Labneh Cheesecake with Cardamom and Syrupy Saffron Apricots
Inspired by the cheesecake with Apricots and Amaretto in ‘Sweet’ by Helen Goh and Yotam Ottolenghi
Notes: As is the case with many cheesecake recipes, this one lends itself to numerous variations. You can easily substitute the apricots with other stone fruits, be it peaches or nectarines which are also in season right now or, later in the summer some of the first plums (which would work beautifully with the cardamom in the cheesecake). Similarly, if cardamom is not your thing, you could simply use vanilla or grated tonka bean and maybe serve this with some syrupy cherries.
For the crust
200g digestive biscuits
Pinch of salt
1 tsp mahleb (optional but adds a nice marzipan/bitter almond note to the crust)
For the cheesecake layer
Seeds of 5 cardamom pods, ground
For the apricot topping
400g apricots, some halved, some quartered
2 tbsp sugar
2 tbsp water
Pinch of saffron
*I used homemade labneh for this recipe. If you start with 1kg of Greek yoghurt (with a fat percentage of 8-10 per cent) you should end up with around 700g Labneh if you leave the yoghurt to drain overnight. If you end up with a small amount of excess Labneh, it makes an excellent bed for all manner of things, including roasted carrots and fried eggs and otherwise is a delicious stand-in for cream cheese (think Bagels and smoked salmon).
Pre-heat the oven to 180 degrees Celsius and line a small brownie pan (I used a small IKEA roasting tin that measures 20x26cm) with parchment paper.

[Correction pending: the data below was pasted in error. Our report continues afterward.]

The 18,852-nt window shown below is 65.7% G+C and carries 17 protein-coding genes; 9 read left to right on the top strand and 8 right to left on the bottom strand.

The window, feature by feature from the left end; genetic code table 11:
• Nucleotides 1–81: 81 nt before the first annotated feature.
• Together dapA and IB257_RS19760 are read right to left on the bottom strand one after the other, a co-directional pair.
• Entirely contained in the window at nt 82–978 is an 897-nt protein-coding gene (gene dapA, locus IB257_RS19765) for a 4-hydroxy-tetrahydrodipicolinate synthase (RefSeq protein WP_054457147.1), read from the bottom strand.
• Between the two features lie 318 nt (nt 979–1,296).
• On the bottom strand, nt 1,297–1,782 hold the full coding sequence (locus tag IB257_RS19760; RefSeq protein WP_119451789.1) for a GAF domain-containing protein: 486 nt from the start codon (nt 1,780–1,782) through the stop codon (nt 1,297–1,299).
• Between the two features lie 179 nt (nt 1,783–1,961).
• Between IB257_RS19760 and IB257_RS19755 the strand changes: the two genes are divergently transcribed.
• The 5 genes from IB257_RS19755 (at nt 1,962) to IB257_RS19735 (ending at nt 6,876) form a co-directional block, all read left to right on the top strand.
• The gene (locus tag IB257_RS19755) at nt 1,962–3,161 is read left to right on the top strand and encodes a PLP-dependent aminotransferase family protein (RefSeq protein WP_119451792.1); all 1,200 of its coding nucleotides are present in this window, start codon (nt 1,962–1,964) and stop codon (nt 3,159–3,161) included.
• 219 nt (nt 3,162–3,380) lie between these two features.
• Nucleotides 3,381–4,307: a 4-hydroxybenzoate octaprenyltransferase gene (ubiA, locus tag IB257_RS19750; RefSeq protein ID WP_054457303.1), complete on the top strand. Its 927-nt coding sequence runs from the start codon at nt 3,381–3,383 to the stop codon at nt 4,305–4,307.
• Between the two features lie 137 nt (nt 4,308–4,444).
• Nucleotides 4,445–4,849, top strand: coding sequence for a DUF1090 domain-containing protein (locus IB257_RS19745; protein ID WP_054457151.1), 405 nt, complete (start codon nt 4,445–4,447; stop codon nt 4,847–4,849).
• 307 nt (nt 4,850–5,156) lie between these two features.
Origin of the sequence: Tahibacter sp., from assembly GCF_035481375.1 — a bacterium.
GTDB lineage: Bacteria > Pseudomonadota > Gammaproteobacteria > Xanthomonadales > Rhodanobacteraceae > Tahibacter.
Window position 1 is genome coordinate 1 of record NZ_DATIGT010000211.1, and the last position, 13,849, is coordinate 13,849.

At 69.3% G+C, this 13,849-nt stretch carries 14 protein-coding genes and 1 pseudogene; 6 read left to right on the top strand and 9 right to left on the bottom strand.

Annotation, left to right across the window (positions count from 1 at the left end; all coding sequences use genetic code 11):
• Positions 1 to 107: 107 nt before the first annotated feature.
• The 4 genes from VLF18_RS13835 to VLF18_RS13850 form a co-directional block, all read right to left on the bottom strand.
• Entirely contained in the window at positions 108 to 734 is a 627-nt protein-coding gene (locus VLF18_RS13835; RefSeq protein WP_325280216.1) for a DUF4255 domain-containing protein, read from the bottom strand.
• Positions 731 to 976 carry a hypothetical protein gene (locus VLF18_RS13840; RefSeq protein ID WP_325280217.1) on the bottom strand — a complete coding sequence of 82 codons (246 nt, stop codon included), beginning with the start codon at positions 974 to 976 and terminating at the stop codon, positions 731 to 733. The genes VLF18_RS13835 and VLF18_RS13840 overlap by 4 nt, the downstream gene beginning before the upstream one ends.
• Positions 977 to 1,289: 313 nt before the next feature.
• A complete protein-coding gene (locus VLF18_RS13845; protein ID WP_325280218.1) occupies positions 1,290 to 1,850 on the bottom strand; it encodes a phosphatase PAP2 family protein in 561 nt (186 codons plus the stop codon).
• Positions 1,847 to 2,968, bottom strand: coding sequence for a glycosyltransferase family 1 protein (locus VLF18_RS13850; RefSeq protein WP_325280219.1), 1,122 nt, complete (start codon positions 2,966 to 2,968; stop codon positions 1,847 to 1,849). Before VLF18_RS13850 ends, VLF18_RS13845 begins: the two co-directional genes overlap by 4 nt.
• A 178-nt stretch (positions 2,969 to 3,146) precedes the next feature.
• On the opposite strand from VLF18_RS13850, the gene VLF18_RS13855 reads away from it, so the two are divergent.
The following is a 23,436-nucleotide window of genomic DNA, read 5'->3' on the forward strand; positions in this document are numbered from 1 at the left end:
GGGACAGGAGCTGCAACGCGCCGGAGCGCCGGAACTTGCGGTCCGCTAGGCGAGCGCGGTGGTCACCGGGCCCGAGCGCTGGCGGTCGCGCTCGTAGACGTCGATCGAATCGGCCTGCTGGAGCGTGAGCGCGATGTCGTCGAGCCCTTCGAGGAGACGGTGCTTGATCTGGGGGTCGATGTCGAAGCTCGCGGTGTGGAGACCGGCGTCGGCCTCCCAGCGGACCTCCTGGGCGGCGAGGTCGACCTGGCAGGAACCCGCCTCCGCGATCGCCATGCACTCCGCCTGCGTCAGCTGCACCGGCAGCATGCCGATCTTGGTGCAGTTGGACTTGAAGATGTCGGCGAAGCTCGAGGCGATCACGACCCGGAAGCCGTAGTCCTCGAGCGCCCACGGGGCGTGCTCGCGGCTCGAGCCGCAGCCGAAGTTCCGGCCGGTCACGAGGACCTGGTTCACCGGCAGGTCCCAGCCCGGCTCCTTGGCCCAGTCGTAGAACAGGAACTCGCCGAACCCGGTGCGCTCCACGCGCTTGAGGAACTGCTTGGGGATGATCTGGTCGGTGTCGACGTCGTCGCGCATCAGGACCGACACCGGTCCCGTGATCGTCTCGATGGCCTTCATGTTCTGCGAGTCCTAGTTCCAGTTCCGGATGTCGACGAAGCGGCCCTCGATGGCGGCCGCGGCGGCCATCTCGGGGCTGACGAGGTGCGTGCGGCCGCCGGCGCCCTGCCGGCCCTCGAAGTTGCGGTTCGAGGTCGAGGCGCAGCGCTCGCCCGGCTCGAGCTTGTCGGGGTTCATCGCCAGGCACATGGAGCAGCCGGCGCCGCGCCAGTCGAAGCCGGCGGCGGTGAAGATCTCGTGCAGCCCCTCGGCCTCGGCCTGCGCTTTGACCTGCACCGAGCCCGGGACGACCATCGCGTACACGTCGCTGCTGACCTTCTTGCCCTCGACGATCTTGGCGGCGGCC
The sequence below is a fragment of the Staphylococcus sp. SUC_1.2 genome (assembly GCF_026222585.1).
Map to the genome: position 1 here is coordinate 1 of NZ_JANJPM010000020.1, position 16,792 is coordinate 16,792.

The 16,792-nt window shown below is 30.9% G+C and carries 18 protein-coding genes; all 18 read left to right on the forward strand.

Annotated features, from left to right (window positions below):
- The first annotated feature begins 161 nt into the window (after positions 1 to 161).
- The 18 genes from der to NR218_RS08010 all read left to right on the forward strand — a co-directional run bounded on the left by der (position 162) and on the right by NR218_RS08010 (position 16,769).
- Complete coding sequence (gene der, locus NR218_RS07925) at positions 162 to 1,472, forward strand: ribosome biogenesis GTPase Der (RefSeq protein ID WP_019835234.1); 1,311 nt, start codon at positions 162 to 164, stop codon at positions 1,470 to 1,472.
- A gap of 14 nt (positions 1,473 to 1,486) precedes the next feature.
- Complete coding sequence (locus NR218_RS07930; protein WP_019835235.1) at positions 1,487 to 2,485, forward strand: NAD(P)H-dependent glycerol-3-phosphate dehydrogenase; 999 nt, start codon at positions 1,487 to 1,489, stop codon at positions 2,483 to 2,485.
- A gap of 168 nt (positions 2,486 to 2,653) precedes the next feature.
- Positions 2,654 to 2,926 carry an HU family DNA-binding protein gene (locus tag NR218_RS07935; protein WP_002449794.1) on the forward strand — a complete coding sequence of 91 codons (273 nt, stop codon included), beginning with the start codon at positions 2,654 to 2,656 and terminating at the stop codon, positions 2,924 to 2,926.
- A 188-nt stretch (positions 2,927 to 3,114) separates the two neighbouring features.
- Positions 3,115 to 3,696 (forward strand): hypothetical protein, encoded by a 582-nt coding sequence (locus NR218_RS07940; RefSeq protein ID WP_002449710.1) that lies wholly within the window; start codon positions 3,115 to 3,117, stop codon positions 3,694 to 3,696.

To make the crust, pulse the digestive biscuits with the butter, salt and mahleb (if using) in a food processor until sandy. Evenly distribute the mixture over the bottom of the pan and press down into an even layer (an offset spatula comes in handy for this). Place in the fridge while you prepare the filling.
In the bowl of a standmixer (or in a large bowl and using a handheld mixer), beat the labneh, cardamom and sugar until light and fluffy, then beat in the three eggs one by one until incorporated. Spread the filling over the cheesecake base and bake for ca. 30-35 minutes or until the edges of the cheesecake are set but the centre retains a slight wobble. Switch off the oven and leave the cheesecake to cool inside the oven with the oven door propped ajar with a wooden spoon or similar. Once at room temperature, place the cheesecake in the fridge until ready to serve.
To prepare the roasted apricots with saffron, preheat the oven to 200 degrees Celsius. Add the halved and quartered apricots to a small roasting tin. Mix together the sugar with the saffron and scatter over the fruit. Drizzle with the water.
Roast the apricots for ca. 25 minutes, spooning the pan juices over the apricots every 5-10 minutes or so. Once done, the apricots will have softened but should still retain their shape.
Carefully pour the apricot juices into a small saucepan and reduce until bubbly.
To serve, spoon the apricots over the cheesecake and drizzle with the syrup.